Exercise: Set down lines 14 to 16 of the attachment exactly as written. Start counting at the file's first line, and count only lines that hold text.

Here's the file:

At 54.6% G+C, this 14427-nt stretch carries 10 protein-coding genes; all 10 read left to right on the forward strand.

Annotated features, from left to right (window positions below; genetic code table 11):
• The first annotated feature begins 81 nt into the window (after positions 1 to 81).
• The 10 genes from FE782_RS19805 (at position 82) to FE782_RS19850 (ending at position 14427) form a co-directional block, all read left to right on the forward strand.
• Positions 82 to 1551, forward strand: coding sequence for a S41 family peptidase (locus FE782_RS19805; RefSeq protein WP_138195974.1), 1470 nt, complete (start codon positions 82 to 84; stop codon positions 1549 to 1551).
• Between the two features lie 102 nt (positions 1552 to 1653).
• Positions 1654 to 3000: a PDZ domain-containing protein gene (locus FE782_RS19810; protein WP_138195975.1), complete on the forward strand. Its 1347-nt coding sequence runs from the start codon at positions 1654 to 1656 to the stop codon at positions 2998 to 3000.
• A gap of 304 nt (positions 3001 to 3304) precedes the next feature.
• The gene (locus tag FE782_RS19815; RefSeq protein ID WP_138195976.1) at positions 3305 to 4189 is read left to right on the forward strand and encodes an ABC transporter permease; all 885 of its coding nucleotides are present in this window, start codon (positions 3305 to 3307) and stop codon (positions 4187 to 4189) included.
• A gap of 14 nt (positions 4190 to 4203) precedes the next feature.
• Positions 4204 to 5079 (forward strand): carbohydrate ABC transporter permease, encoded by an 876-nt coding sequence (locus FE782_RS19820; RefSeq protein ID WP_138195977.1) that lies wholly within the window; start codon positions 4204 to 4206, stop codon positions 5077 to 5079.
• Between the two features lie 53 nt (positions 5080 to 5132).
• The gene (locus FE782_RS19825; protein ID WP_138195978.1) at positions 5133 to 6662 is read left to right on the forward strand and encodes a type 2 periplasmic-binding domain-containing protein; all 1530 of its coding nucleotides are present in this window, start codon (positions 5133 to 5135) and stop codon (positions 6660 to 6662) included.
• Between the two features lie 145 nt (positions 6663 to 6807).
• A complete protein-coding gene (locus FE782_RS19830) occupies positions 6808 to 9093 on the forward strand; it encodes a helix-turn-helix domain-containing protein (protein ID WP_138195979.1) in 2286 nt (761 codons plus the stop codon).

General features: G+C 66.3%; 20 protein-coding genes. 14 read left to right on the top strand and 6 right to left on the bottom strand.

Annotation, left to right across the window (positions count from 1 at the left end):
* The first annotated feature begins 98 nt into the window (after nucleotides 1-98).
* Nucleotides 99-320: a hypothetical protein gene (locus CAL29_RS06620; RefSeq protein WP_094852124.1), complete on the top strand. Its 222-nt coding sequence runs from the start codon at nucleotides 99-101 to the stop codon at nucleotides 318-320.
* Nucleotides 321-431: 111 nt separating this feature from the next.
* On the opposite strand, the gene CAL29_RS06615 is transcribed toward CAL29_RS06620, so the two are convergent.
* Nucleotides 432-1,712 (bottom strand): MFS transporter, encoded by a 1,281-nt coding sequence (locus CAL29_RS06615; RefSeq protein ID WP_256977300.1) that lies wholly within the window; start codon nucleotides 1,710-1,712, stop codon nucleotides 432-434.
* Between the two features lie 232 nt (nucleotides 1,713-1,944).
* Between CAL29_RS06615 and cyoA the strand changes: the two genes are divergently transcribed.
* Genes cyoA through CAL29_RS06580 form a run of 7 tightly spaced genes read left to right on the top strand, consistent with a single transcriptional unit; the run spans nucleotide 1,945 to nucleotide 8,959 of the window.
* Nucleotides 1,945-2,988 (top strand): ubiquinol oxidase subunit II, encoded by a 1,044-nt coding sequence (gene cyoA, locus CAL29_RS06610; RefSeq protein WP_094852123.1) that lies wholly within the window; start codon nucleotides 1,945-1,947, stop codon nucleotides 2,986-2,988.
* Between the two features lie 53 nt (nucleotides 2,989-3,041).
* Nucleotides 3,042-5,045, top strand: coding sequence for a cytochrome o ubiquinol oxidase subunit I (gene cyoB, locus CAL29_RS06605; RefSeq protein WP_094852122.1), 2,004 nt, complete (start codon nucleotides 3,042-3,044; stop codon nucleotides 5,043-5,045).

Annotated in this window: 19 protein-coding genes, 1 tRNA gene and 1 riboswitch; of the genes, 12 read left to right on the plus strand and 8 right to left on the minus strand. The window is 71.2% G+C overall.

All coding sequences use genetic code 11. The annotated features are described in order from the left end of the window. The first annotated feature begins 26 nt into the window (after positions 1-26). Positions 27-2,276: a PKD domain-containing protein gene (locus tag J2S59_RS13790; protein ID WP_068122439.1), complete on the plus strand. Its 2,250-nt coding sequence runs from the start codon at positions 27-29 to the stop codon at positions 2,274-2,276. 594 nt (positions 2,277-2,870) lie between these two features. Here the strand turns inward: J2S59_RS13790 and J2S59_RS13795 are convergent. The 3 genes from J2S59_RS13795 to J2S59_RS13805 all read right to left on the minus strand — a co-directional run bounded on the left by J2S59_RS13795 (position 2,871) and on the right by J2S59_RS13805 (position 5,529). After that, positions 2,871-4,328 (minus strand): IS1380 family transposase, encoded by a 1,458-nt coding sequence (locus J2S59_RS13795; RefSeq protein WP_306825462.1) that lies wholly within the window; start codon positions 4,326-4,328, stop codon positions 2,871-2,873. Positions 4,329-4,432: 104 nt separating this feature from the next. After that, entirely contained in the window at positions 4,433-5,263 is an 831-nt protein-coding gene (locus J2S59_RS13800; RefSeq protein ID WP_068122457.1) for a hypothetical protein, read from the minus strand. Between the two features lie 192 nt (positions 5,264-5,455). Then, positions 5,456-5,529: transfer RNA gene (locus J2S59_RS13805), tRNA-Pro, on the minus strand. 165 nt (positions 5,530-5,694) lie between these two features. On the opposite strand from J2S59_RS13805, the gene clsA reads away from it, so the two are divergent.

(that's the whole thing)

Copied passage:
• Between the two features lie 145 nt (positions 6663 to 6807).
• A complete protein-coding gene (locus FE782_RS19830) occupies positions 6808 to 9093 on the forward strand; it encodes a helix-turn-helix domain-containing protein (protein ID WP_138195979.1) in 2286 nt (761 codons plus the stop codon).

General features: G+C 66.3%; 20 protein-coding genes. 14 read left to right on the top strand and 6 right to left on the bottom strand.